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Bench-to-bedside review: Clostridium difficile colitis


In recent years, the incidence and severity of Clostridium difficile-associated disease (CDAD) have increased dramatically. Beginning in 2000, widespread regional outbreaks associated with a previously uncommon hypervirulent strain of C. difficile have occurred in North America and Europe. Most likely because of increased toxin production as well as other virulence factors, this epidemic strain has caused more severe and refractory disease leading to complications, including intensive care unit admission, colectomies, and death. Worldwide increasing use of fluoroquinolones and cephalosporins has likely contributed to the proliferation of this epidemic strain, which is highly resistant to both. The elderly have been disproportionately affected by CDAD, but C. difficile has also recently emerged in populations previously considered to be at low risk, including healthy outpatients and peripartum women, although it is unknown if these cases are related to the epidemic strain. Nevertheless, transmission within hospitals is the major source of C. difficile acquisition, and previous or concurrent antimicrobial use is almost universal among cases. Applying current evidence-based strategies for management and prevention is critically important, and clinicians should maintain an awareness of the changing epidemiology of CDAD and take measures to reduce the risk of disease in patients.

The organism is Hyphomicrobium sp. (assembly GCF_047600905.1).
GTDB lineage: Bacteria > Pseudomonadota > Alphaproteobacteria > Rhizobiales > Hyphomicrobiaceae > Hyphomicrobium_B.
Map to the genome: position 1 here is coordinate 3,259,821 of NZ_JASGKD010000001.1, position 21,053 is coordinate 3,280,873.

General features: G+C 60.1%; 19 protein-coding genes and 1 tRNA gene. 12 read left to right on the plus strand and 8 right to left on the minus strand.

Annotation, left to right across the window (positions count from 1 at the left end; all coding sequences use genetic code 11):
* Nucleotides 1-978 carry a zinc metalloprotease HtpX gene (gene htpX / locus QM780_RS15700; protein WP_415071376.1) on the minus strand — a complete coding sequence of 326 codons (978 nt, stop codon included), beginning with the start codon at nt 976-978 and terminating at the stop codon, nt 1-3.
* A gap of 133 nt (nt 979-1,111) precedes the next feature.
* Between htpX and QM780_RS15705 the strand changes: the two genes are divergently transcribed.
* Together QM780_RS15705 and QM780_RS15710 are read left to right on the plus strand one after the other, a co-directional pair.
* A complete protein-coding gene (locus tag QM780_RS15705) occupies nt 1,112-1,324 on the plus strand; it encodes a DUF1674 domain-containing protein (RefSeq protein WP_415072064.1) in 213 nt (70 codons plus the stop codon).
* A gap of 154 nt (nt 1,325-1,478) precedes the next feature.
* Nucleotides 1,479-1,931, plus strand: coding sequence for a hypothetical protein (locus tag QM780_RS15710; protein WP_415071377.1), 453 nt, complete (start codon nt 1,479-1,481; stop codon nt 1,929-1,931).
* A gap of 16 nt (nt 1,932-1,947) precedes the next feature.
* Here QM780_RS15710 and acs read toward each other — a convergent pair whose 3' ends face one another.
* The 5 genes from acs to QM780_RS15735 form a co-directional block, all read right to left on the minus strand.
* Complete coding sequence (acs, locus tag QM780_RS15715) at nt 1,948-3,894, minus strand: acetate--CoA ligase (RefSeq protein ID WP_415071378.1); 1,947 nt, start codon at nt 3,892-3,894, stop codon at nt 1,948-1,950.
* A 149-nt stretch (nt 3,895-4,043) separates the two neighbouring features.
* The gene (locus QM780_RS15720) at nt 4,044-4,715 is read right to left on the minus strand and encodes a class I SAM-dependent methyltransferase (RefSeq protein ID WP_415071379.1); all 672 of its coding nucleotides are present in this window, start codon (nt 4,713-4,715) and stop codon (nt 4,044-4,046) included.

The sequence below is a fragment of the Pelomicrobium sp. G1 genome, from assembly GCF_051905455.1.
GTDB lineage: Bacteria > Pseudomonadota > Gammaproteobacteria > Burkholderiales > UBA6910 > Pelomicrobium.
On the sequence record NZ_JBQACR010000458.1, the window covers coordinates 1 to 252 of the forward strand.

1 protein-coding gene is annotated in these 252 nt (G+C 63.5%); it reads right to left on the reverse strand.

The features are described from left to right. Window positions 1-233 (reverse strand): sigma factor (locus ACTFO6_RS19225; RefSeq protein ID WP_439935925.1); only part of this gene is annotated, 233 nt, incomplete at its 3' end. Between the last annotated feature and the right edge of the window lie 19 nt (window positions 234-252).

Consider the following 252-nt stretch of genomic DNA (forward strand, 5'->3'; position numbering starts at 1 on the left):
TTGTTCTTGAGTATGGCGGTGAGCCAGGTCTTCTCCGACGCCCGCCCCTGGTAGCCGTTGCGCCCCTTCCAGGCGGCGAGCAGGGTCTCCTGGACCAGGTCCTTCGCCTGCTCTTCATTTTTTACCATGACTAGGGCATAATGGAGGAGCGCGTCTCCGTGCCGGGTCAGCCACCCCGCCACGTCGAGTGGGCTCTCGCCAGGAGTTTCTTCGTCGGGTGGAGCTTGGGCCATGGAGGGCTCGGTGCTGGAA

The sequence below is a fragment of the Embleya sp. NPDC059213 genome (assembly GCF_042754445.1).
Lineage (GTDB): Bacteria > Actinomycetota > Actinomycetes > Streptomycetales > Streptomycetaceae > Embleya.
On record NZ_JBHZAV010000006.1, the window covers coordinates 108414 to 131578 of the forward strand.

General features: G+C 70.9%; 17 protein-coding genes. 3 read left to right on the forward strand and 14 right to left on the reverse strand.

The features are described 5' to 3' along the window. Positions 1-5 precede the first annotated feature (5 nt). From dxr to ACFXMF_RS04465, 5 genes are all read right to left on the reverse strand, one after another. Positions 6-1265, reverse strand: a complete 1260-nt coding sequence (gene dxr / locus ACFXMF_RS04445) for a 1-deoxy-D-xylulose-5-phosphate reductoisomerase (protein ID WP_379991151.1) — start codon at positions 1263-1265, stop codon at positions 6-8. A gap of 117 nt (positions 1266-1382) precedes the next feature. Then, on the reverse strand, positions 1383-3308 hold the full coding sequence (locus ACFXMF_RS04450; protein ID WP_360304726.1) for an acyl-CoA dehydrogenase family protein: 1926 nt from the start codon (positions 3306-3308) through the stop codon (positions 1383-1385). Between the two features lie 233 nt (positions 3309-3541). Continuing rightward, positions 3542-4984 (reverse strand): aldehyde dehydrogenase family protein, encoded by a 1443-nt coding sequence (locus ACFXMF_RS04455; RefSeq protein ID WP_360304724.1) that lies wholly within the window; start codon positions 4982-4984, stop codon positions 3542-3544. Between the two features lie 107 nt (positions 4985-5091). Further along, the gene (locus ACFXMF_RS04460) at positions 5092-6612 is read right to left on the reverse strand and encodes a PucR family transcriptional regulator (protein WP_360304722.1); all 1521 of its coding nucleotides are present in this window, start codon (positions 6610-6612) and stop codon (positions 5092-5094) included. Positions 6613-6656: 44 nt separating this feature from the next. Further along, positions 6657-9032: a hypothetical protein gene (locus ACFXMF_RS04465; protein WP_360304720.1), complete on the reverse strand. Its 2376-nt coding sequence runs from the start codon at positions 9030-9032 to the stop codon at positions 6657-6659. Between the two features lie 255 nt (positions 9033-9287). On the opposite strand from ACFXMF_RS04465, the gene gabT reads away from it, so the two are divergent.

Since the discovery of Clostridium difficile-associated disease (CDAD) approximately 30 years ago [1, 2], much progress has been made in our understanding of the pathogenesis and management of this infection. In recent years, however, the epidemiology of C. difficile has changed dramatically. Beginning in 2000, widespread regional outbreaks of C. difficile strains involving more severe and refractory disease have occurred, with greater numbers of complications, colectomies, and deaths than previously described [36]. Since most C. difficile acquisitions occur within healthcare settings, emphasis should be placed on implementing evidence-based strategies for infection control and prevention, early detection, and effective treatment for severe and relapsing CDAD.